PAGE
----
There are many fires raging around the world today -- political turmoil, bloodshed, public health emergencies and human rights abuses. But there also burns a flame of hope – encouraging progress in the global drive to improve the lives of the world’s poorest through the Millennium Development Goals.
Adopted by world leaders in the year 2000, the MDGs are an ambitious 15-year roadmap to fight poverty, hunger and disease, protect the environment and expand education, basic health and women’s empowerment.
This week marks a milestone on the journey: we are now 500 days from the conclusion of the MDGs.
Quietly yet cumulatively, against the predictions of cynics, the MDGs have helped unite, inspire and transform.
Global poverty has been cut in half. More girls are in school. More families have better access to improved water sources. More mothers are surviving child birth and more children are living healthier lives. We are making huge inroads in fighting malaria, tuberculosis and other killer diseases.
I have met many individuals who owe their survival to this campaign. Yet millions still struggle against extreme poverty and inequality. Too many communities have no proper sanitation. Too many families are still being left behind. And our world faces the clear and present danger of climate change.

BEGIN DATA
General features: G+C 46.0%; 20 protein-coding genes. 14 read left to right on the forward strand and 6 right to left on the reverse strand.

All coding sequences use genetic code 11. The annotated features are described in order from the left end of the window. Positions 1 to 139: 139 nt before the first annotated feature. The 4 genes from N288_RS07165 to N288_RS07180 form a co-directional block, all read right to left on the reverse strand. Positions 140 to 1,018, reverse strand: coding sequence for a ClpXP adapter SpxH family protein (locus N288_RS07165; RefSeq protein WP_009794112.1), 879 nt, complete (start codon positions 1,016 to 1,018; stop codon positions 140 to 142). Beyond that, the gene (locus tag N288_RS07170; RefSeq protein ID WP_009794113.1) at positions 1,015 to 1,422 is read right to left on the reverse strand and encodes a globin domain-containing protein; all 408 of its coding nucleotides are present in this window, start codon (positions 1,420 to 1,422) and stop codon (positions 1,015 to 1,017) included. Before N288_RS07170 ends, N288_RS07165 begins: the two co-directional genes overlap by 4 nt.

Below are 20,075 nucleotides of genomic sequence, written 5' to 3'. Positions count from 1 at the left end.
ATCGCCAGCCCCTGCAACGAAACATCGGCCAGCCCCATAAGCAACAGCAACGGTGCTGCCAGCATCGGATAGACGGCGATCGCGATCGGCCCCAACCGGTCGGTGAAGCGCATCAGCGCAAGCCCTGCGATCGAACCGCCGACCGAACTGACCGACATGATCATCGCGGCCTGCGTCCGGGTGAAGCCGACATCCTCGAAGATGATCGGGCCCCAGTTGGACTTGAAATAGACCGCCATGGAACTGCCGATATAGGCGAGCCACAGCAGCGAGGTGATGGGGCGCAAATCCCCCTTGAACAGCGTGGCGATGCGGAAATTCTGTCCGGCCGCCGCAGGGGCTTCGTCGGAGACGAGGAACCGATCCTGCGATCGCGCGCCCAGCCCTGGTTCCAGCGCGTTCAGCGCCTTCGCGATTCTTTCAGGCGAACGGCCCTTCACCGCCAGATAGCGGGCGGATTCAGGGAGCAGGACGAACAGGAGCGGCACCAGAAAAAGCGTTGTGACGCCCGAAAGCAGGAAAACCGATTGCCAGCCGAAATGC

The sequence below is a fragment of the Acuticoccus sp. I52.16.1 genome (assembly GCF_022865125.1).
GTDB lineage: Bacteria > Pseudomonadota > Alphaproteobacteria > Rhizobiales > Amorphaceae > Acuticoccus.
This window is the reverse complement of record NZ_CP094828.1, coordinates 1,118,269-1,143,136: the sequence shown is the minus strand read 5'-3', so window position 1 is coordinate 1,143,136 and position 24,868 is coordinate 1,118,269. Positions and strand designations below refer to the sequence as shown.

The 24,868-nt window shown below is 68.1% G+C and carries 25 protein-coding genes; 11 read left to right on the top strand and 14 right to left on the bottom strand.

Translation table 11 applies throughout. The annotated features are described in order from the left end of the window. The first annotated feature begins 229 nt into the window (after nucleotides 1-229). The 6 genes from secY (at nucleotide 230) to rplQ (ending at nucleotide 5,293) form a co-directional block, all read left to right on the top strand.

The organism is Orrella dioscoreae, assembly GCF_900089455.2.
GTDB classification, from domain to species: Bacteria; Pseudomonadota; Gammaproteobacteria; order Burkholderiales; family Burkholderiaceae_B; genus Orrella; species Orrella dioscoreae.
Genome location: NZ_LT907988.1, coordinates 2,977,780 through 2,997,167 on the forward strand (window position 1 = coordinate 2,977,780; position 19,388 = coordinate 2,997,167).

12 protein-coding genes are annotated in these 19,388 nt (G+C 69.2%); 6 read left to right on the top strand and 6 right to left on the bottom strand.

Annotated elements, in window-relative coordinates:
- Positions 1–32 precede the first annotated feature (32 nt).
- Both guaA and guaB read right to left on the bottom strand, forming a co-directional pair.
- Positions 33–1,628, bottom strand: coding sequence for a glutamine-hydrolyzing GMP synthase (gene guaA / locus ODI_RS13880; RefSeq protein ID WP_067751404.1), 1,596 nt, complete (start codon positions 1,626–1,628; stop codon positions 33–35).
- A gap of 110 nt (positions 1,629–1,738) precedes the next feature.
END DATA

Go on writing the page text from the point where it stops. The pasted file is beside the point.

Now is the time for MDG Momentum.
The ideas and inspiration of young people will be especially critical in this effort and their role must grow even more. That is why I will mark the 500-day MDG moment at United Nations Headquarters with education advocate Malala Yousafzai and 500 young people.
Action in four areas can help fuel progress:
First: making strategic investments in health, education, energy and sanitation, with a special focus on empowering women and girls, which boosts results across the board.
Second: focusing on the poorest and most vulnerable countries, communities and social groups that have the toughest road to progress despite their best efforts.
Third: keeping our financial promises. These are difficult budgetary times. But budgets should never be balanced on the backs of society’s weakest individuals.
Fourth: deepening cooperation among governments, civil society, the private sector and other networks around the world that have helped make the MDGs the most successful global anti-poverty push in history.
The challenges are daunting. Yet we have many more tools at our disposal than at the turn of the millennium -- from the expanding reach of technology to the growing understanding of what works and what does not.
Action now will save lives, build a solid foundation for sustainable development far beyond 2015 and help lay the groundwork for lasting peace and human dignity.
We have 500 days to accelerate MDG action. Let’s make every day count.